Week 8: I collate the feedback for each team from each student, removing all student identifiers from the documents. So, for example, Team One has a document with all the comments from three or four other students, along with the rubrics that go with the comments. I repeat this process for each group. It is time consuming and tedious—but extremely valuable for the students.

After reading all this, I’m guessing you are shaking your head and saying, “That’s a LOT of work.” Yes, it is. Much of it is front-loaded into the course in the form of announcements, conference calls, and To Do lists. Along the way, the faculty member must go into the groups and ensure the project is moving at a good (fast!) pace. Yes, it is labor intensive for faculty and for students. You must be involved, engaged, and available. There is no easy “Set It and Forget It” crockpot online teaching in this approach. However, unlike many of my previous methods with group work, the feedback from the students has been positive. With structured assignments and ongoing communication, you can reduce the angst of group projects.


Sharon Buchbinder is Professor and Program Coordinator for the MS in Healthcare Management at Stevenson University in the Graduate and Professional School and former chair of the Association of University Programs in Health Administration (AUPHA). She is also the author of three books from Jones & Bartlett: Introduction to Health Care Management, Cases in Health Care Management, and Career Opportunities in Health Care Management.


Here are some resources if you are interested in this topic:

Baker, D.P.,Day, R., & Salas, E. (2006). Teamwork as an essential component of high-reliability organizations. Health Services Research, 41(4 Part 2),1576-1598.

Buchbinder, S.B. Teamwork in online courses: How can we encourage effective participation? http://blogs.jblearning.com/health/2012/05/07/teamwork-in-online-courses-how-can-we-encourage-effective-participation/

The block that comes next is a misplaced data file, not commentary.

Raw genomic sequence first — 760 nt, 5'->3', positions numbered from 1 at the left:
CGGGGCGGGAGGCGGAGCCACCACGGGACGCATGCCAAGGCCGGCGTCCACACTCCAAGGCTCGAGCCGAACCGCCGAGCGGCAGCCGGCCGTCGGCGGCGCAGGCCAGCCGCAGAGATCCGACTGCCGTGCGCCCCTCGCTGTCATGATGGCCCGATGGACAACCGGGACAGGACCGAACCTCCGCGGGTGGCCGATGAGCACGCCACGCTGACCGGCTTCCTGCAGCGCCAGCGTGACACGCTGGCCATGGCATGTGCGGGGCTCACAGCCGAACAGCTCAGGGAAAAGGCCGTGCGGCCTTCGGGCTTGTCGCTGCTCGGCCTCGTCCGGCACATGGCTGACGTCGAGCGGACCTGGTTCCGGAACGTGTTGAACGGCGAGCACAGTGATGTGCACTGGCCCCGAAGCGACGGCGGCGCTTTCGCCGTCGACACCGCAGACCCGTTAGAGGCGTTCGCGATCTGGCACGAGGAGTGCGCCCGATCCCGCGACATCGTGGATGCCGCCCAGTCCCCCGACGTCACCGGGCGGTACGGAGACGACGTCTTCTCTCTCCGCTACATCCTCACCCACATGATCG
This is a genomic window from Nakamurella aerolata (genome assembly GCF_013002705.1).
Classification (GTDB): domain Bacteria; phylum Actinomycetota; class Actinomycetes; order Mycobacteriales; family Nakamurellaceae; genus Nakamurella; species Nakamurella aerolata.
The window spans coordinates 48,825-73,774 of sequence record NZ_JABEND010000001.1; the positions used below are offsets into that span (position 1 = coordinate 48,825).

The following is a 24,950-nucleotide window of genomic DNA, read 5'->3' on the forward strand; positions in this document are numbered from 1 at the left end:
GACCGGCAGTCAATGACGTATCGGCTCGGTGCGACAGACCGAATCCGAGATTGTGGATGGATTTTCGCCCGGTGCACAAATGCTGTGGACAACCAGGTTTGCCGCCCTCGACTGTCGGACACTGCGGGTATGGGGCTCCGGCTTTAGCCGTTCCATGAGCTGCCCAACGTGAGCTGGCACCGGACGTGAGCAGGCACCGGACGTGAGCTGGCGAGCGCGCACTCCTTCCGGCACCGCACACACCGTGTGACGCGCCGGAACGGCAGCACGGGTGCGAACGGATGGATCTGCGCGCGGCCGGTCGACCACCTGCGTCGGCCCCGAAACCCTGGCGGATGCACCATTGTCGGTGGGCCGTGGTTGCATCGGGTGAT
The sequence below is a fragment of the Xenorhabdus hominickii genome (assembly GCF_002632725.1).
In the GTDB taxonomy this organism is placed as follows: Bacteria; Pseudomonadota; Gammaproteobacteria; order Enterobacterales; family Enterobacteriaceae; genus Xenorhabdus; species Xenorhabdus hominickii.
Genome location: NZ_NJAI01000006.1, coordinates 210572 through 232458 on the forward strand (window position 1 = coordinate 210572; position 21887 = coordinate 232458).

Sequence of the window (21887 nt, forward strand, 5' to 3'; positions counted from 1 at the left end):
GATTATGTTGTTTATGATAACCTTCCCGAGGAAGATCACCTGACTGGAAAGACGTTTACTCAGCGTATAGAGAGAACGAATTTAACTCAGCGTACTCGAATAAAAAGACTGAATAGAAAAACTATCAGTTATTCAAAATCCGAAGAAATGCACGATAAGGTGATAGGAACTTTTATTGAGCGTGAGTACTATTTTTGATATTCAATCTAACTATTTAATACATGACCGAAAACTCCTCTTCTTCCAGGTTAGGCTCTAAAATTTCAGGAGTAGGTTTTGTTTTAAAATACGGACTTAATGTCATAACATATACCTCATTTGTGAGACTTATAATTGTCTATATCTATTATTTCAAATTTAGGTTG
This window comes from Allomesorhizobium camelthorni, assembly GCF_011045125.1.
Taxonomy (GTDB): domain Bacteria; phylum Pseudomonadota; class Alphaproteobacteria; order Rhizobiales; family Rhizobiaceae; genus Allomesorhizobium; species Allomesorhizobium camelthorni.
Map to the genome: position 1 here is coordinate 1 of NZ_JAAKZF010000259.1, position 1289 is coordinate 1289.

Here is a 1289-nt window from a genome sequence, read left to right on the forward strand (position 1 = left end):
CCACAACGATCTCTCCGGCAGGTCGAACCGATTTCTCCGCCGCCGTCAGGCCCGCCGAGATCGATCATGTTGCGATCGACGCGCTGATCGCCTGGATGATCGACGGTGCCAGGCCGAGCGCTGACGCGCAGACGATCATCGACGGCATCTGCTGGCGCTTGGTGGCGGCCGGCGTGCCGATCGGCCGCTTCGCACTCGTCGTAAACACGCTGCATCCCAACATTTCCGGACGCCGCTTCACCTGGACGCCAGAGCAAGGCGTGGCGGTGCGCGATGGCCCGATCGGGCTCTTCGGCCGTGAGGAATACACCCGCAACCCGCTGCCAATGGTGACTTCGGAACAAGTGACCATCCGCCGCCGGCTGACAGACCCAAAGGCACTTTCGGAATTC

Buchbinder, S. B., Alt, P. M., Eskow, K., Forbes, W., Hester, E., Struck, M., & Taylor, D. (2005). Creating learning prisms with an interdisciplinary case study workshop. Innovative Higher Education, 29(4), 257–274.

Buchbinder, S.B. & Thompson, J.M. (2016). Teamwork. In Buchbinder, Sharon B. & Shanks, N. (Eds). Introduction to Healthcare Management, 3rd Ed. Boston , MA: Jones & Bartlett, 2016, pp. 363-396.

Hoch, J. E., & Kozlowski, S. J. (2014). Leading virtual teams: Hierarchical leadership, structural supports, and shared team leadership. Journal of Applied Psychology, 99(3), 390-403. doi:10.1037/a0030264

Hospital Research and Educational Trust (HRET). TeamSTEPPS national implementation. http://www.teamsteppsportal.org/

Institute of Medicine. (2001). Crossing the quality chasm: A new health system for the 21st century. Washington, DC: National Academies Press.

Kulesza, B. (2015). Leading global teams virtually. Strategic Finance, 97(4), 19-21.1), 6–13.

Leggat, S. G. (2007). Teaching and learning teamwork: Competency requirements for healthcare managers. The Journal of Health Administration Education, 24(2), 135–149.

Mitchell, P., Wynia, M., Golden, R., McNellis, B.,Okun, S., Webb, C.E., Rohrbach, V., & Von Kohorn, I. (2012) . Core principles & values of effective team-based health care. Institute of Medicine. Available at:  https://www.nationalahec.org/pdfs/VSRT-Team-Based-Care-Principles-values.pdf

Neily, J., Mills, P. D., Young-Xu, Y., Careney, B. T., West, P., Berger, D. H., et al. (2010). Association between implementation of a medical team training program and surgical mortality. Journal of the American Medical Association, 304(15), 1693–1700.

Pronovost, P. J., & Freischlag, J. A. (2010). Improving teamwork to reduce surgical mortality. Journal of the American Medical Association, 304(15), 1721–1722.

Quinlan, E., & Robertson, S. (2010). Mutual understanding in multi-disciplinary primary health care teams. Journal of Interprofessional Care, 24(5), 565–578.

Thompson, J. M. (2010). Collaboration in health care marketing and business development. In B. Freshman, L. Rubino, & Y. Reid Chassiakos (Eds.), Collaboration across the disciplines in health care. Sudbury, MA: Jones and Bartlett.

Weinberg, D.B., Cooney-Miner, D., Perloff, J.N., Babington, L., & Avgar, A.C. (2011). Building collaborative capacity: Promoting interdisciplinary teamwork in the absence of formal teams. Medical Care, 49(8), 716-723.